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Sunday, April 16, 2017

ANALYSIS/OPINION:

Did you feel the earth move on Saturday when the world’s oldest living person died?


Neither did I.

Emma Moran lived through 117 years of wars, inventions and changing civilizations, and was undoubtedly loved by many in her native Italy. She was also the last verified survivor of all humans born in the 1800s.

Yet life rolls on for the rest of the world, not affected in the least by such a tremendous human feat.

If you die last, you win; or at least that seems to be the logic when enemies spar and nations war. You’ve probably also heard the saying, “He who dies with the most toys wins.”

Is the number of our days or the affluence therein really all there is to life? If so, then our only hope is in ourselves and our purpose ends with our last breath.

Much of the way we view the world and interact with others is based on that self-centered view. And many are largely shaped into it by our emotional reactions to what we read and hear through our consumption of hours of media.

Information comes to us at warp speed, and we do little to validate its authenticity. Scrolling through endless websites or watching television, even “educational” or “news” programs, is an inefficient way to gain real truth or develop a reliable pattern of understanding for our lives. But we just can’t seem to get our fill of that low-quality “information.”

All the while, our Bibles sit dusty on our shelves, ignored and unexamined, though they offer substantive, historically valid, life-altering truth.

In his compelling new book, “The True Jesus: Uncovering the Divinity of Christ in the Gospels,” David Limbaugh challenges us to examine Christianity’s central figure through the words of Matthew, Mark, Luke and John — the men who wrote the first four books of the New Testament.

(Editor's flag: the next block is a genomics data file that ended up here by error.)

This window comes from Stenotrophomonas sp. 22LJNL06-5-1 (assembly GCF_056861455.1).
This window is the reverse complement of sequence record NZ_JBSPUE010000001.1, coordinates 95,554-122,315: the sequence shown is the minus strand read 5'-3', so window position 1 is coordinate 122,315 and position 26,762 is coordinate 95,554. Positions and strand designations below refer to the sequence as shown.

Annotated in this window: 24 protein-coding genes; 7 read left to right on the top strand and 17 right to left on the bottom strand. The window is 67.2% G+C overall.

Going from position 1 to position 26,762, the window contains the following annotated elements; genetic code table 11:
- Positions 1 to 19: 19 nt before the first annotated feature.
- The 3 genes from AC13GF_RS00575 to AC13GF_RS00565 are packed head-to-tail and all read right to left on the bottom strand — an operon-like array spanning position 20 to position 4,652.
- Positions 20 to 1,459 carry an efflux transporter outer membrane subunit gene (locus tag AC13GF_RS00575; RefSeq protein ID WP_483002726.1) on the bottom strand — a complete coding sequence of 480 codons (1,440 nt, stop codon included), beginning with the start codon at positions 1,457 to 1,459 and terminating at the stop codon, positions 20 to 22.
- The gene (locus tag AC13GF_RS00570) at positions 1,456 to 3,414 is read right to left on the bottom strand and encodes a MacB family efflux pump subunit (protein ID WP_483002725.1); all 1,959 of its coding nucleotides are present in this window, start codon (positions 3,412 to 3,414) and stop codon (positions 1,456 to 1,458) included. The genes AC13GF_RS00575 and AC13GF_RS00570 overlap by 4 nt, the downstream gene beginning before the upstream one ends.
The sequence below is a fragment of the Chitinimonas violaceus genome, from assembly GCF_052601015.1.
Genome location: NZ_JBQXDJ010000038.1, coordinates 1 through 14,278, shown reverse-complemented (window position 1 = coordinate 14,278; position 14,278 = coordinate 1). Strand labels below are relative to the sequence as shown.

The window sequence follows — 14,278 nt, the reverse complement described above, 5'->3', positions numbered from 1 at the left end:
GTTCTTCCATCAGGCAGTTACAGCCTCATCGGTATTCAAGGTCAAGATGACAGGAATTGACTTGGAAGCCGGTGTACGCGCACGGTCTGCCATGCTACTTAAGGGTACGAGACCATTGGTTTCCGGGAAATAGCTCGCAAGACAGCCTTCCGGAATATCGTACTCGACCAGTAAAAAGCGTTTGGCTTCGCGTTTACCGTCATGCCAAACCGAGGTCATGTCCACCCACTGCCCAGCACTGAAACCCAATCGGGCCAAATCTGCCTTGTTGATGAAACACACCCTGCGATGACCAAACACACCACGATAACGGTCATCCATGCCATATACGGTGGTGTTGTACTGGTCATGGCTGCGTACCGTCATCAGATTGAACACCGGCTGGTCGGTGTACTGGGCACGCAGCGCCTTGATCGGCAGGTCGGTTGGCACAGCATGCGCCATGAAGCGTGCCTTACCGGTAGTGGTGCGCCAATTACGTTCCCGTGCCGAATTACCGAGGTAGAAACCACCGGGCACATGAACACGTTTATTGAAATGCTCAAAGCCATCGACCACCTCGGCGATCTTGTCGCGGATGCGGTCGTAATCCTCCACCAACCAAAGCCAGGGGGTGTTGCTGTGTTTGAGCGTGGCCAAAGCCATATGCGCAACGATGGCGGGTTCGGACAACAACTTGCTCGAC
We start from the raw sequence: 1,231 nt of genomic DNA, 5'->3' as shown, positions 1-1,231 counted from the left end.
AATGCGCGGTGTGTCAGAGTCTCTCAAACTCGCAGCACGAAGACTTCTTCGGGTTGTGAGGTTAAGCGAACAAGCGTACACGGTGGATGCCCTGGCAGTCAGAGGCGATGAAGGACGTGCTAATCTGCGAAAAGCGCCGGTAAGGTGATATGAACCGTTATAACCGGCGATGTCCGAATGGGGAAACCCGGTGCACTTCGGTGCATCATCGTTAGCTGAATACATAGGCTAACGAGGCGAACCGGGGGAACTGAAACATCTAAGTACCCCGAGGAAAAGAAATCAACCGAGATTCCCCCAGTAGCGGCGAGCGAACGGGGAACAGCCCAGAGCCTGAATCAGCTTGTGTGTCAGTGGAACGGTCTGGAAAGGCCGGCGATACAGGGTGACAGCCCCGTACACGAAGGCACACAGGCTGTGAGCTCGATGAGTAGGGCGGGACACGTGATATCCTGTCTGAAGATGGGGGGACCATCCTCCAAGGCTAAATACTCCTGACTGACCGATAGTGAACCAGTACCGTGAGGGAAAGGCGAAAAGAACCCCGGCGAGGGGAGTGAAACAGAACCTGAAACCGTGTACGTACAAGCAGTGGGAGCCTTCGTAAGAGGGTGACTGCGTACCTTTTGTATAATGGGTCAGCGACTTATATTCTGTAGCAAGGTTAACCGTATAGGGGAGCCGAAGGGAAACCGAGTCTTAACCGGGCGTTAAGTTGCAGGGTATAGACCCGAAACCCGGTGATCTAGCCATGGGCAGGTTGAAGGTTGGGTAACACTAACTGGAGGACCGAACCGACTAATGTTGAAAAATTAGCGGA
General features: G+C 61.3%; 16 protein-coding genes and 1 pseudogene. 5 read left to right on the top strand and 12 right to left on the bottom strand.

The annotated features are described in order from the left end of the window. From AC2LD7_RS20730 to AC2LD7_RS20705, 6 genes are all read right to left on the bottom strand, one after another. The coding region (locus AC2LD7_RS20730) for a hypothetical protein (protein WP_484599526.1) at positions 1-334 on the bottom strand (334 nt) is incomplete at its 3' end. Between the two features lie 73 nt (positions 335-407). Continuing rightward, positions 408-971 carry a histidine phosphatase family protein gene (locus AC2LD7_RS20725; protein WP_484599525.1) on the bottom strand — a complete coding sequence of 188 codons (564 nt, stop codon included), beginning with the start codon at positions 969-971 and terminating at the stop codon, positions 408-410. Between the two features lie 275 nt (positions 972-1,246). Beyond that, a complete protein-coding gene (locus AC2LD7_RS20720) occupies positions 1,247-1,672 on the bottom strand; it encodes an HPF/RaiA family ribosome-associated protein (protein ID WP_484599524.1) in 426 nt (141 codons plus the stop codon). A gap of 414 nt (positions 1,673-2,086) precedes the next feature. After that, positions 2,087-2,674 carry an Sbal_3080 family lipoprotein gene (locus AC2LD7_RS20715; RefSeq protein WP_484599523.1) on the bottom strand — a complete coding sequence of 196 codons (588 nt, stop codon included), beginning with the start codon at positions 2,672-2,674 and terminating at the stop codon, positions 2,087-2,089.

The brilliance of Mr. Limbaugh’s book is that it creates a thirst for the Gospels themselves.

“My goal is to introduce readers to the true Jesus of the Gospels, not the Jesus depicted by the popular culture who is milquetoast, nonjudgmental and uncontroversial,” he told me. “I believe if a person reads the Gospels with an open mind and open heart, he will encounter the living Son of God. It is mind-blowing.”

Mr. Limbaugh reminds us that going to the primary source also frees us from having to rely on third- or fourth-person accounts, and from having to sort through other people’s spin and biased opinions.

Those who earnestly study the books he points to will find that they provide a welcome relief to the mercurial slop of the internet. The truth of who Christ is and of what he means to our individual lives awaits the reader through the living, breathing, powerful Word of God.

For those who might find it a bit intimidating to open the Bible and just start reading, “The True Jesus” paves the way for a fulfilling and personal exploration of the Gospels. Mr. Limbaugh includes long discourses from Jesus, 72 pages of well-researched and documented endnotes, and commentary on the context of virtually every event and speech in the Gospels to help readers relate to their significance.

“The New Testament presents Jesus as God in the flesh, a human being who fulfills the Old Testament prophecies, perfects the Old Testament offices of prophet, priest and king, and becomes the perfect once-and-for-all sacrifice and the culmination of God’s salvation plan for mankind,” Mr. Limbaugh says.

And that is enough to truly rock your world.

Rebecca Hagelin can be reached at rebecca@rebeccahagelin.com.


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